In Kabbalah as with neo-Platonism, all of Reality is seen as a set of emanations from the One, and life is a journey of return from Creator to Creation in a fluid and eternal dance. The Jewish mystical tradition infuses an emanationist philosophy with belief that the Hebrew letters themselves, ordered in a particular and Divinely-revealed way, provide a map that can guide humans in our life’s journeys. Accordingly, by reading the Hebrew scriptures with knowledge of the esoteric meaning of the divine letters, it is possible to expand one’s understanding of their truth and soteriologial value.
Why would this sort of mystic Judaism be of interest to thinkers outside the Jewish esoteric traditions today? Might there be something important about the nature of language that is seen both inside and outside Jewish mysticism, a truth that can benefit our quest for greater language awareness?
These are some of the many questions to be posed in this blog in the months ahead. For now, let’s make a quick note of a blog post yesterday by author and ritual magick practitioner Frater Barrabbas. He will be publishing articles about Kabbalah during the next month which will eventually appear in book form. I plan to read along, as I find his explanation of Kabbalistic nuances and influences refreshingly straightforward.
Barrabbas is the rare pagan author insistent on finding a place in his worldview for Kabbalah (which he spells Qabbalah, a form he argues is a more accurate translation). From what I’ve seen, his writings draw eclectically from different esoteric schools and are woven together with a “meta-system” which makes extensive use of Kabbalistic associations.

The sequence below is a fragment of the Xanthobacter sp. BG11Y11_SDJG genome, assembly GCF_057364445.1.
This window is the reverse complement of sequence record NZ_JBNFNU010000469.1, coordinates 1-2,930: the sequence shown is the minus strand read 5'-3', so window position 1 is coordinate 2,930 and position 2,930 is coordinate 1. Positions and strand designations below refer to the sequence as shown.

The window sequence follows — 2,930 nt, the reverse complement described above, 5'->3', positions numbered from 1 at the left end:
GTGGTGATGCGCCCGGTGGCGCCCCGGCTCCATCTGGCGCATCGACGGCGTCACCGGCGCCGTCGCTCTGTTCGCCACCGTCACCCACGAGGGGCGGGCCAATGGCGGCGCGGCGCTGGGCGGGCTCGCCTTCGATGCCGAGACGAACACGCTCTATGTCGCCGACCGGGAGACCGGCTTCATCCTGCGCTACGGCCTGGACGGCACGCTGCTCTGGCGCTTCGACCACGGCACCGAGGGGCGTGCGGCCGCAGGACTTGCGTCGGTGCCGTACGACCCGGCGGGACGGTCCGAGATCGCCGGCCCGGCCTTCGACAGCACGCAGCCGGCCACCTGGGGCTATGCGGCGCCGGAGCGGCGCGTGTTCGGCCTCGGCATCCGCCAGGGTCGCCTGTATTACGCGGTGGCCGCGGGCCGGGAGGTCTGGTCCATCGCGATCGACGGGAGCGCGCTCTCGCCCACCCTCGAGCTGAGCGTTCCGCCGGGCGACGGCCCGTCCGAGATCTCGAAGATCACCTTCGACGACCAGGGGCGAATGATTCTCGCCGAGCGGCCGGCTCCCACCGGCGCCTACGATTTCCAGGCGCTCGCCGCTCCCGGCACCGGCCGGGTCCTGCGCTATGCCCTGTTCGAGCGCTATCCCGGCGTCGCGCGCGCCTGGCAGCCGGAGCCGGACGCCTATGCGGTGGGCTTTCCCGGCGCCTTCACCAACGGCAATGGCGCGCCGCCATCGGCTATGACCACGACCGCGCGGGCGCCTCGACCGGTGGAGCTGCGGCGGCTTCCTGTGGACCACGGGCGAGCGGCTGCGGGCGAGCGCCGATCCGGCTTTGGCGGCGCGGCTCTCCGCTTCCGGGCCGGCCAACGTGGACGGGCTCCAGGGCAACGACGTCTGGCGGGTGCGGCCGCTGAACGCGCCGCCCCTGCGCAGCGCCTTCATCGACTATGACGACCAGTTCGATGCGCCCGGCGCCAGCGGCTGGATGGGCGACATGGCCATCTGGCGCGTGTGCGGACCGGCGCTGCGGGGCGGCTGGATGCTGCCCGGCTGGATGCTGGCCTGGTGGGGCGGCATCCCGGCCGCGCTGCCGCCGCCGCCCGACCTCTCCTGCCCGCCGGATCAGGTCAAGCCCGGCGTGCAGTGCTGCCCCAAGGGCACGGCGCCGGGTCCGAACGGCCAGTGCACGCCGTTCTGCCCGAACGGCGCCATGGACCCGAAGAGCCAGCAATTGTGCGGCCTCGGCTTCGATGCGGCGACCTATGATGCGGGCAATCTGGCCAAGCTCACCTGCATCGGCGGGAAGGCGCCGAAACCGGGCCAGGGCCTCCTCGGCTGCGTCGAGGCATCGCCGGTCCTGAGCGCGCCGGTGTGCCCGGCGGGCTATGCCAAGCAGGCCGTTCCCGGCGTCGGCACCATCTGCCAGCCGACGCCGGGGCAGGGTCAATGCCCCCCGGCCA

In “Is the Qabbalah Superfluous?” he makes the case for magick practitioners to use Kabbalah stripped from its overtly Abrahamic mysticism: a model of inner planes, paths for tables of correspondence, Gematria for numerological connections, and more. Kabbalah, he says, is not merely a Jewish tradition; it is also infused with deep neo-Platonic, neo-Pythagorean, and other pagan influences.
Here’s how he explains how it is possible to separate the Jewish mysticism from what he sees as the essential core:
[T]the Qabbalah is many things to many different occultists, and as a tool, it can be used by individuals who don?t share the same beliefs. The single and most important reason for this fact is because the Qabbalah is a kind of meta-system, which can be used to give meaning and insights to other occult systems, such as the Tarot, astrology, alchemy, occult philosophy and the many forms of ritual and ceremonial magick.
I’m not sure how persuasive his case will be to pagans whose worldview is rooted in staunch opposition to the Abrahamic religions, but you can’t fault him for trying to lay the groundwork for universal spiritual principles. Barrabbas’s definition of “meta-system” describes the structure of this groundwork: